The relationship between neurocognition and symptomatology in people with schizophrenia: social cognition as the mediator
1 Laboratory of Neuropsychology, The Jockey Club Tower, The University of Hong Kong, Rm656, Pokfulam Road, Hong Kong, China
2 Laboratory of Cognitive Affective Neuroscience, The University of Hong Kong, Hong Kong, China
3 Departments of Criminology, Psychiatry, and Psychology, University of Pennsylvania, 3809 Walnut Street, Jerry Lee Centre of Criminology, Philadelphia, PA 19104, USA
4 The State Key Laboratory of Brain and Cognitive Sciences, The University of Hong Kong, Hong Kong, China
5 Institute of Clinical Neuropsychology, The University of Hong Kong, Hong Kong, China
BMC Psychiatry 2014, 14:138 doi:10.1186/1471-244X-14-138Published: 13 May 2014
The relationship between neurocognition and symptomatology in people with schizophrenia has been established. The present study examined whether social cognition could mediate this relationship.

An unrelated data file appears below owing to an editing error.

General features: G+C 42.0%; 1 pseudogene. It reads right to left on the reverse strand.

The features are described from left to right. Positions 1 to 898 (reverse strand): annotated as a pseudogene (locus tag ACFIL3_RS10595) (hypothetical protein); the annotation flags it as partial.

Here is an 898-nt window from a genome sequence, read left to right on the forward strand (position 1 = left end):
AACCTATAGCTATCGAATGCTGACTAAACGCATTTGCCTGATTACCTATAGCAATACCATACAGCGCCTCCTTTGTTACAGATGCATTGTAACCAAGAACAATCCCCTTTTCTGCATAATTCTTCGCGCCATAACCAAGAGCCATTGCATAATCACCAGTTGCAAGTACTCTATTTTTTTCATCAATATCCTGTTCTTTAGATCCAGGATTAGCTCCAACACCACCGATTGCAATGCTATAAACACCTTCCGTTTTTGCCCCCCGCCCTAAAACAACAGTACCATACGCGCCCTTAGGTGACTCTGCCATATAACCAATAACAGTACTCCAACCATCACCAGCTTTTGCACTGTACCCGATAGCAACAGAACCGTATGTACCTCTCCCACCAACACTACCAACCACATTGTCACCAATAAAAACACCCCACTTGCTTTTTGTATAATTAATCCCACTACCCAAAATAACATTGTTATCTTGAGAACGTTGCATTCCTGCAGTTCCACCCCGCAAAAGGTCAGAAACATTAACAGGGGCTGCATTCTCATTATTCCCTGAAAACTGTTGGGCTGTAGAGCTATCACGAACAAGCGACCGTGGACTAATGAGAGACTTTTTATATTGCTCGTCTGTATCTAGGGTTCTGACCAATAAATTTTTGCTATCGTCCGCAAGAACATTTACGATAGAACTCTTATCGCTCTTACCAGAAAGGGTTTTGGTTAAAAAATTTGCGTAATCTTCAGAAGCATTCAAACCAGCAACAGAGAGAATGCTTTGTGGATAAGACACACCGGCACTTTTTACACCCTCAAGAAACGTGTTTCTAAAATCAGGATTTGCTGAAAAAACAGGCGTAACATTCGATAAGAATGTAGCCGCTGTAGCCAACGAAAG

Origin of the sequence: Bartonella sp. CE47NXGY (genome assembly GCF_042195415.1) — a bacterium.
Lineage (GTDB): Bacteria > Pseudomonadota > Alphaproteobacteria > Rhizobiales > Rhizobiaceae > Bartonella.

There were 119 participants (58 people with paranoid schizophrenia and 61 healthy controls) participated in this study. Neurocognition was assessed by Raven’s Progressive Matrices Test, the Judgment of Line Orientation Test, and the Tower of London Test. Psychiatric symptoms in people with schizophrenia were assessed by the Positive and Negative Syndrome Scale. Social cognition was measured by the Faux Pas Test, the “Reading the Mind in the Eyes” Test, and the Interpersonal Reactivity Index.
Results were consistent with previous findings that neurocognition and social cognition were impaired in the clinical participants. A novel observation is that social cognition significantly mediated the relationship between neurocognition and symptomatology.
These findings suggest that neurocognitive deficits predispose people with schizophrenia to worse psychiatric symptoms through the impairment of social cognition. Findings of the present study provide important insight into a functional model of schizophrenia that could guide the development of cost-effective interventions for people with schizophrenia.